Everybody is the guest of everybody ~ Chögyam Trungpa
In inviting sentient beings as guests, the bodhisattva, the practitioner in the mahayana, has a constant sense of the impermanence of the relationship — the guest is going to leave. So we view this as an opportune time, and there is constant appreciation. Our guests come. We entertain them and relate with them. Afterward, the guests thank us, we say good-bye, and we go back to running our home. There is a sense of the preciousness and the impermanence of the relationship, a sense of that relationship being extremely special. Our guest may be our husband, our wife, or our child — everybody is the guest of everybody.
from the book “The Collected Works of Chogyam Trungpa, Volume 2”
Artist Jonathon Keats has designed a surveillance unit that has a century-long exposure time, so it can capture the gradual change of a city over the years. Working with the Team Titanic gallery, the unauthorized urban project will see 100 of these Century Cameras hidden all across Berlin next week. The cameras serve not only as a way to uniquely document the passing of time, but also as a way to hold present-day Berliners accountable for their city’s future. “The first people to see these photos will be children who haven’t yet been conceived. They’re impacted by every decision we make, but they’re powerless. If anyone has the right to spy on us, it’s our descendants.”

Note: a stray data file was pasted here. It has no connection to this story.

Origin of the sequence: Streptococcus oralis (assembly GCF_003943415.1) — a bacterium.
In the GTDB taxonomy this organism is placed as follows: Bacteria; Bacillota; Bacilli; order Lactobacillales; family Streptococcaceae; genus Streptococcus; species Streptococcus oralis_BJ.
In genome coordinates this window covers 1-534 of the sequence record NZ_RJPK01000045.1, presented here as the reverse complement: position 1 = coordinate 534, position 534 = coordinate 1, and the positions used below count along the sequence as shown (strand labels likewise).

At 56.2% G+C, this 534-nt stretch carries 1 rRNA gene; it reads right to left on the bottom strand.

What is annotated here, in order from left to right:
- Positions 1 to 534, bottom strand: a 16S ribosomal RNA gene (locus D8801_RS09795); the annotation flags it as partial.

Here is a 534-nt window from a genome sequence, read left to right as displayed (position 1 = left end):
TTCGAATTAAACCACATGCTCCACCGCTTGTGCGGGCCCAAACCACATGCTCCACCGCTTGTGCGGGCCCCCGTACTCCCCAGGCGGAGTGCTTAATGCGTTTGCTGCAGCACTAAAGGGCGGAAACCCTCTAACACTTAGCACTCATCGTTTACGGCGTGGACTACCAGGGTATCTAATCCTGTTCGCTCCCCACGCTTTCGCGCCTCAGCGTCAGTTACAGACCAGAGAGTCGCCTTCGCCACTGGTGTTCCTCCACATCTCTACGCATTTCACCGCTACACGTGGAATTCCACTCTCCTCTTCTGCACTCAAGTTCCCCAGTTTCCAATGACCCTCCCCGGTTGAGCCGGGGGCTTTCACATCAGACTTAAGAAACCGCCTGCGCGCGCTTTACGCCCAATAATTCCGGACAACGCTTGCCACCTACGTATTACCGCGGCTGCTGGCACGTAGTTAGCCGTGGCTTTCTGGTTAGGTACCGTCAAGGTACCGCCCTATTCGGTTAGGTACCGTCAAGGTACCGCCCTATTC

Our best college students are very good at being critical. In fact being smart, for many, means being critical. Having strong critical skills shows that you will not be easily fooled. It is a sign of sophistication, especially when coupled with an acknowledgment of one’s own “privilege.”… But this ability will not take you very far beyond the university. Taking things apart, or taking people down, can provide the satisfactions of cynicism. But this is thin gruel.
The skill at unmasking error, or simple intellectual one-upmanship, is not totally without value, but we should be wary of creating a class of self-satisfied debunkers
Read this and pass it along to every college student and every parent of a college student you know, then revisit Daniel Dennett on how to criticize with kindness and argue intelligently.
As I’ve written before, ours is a culture where it’s so much easier to be a critic than a celebrator. But, in the end, Vonnegut put it best.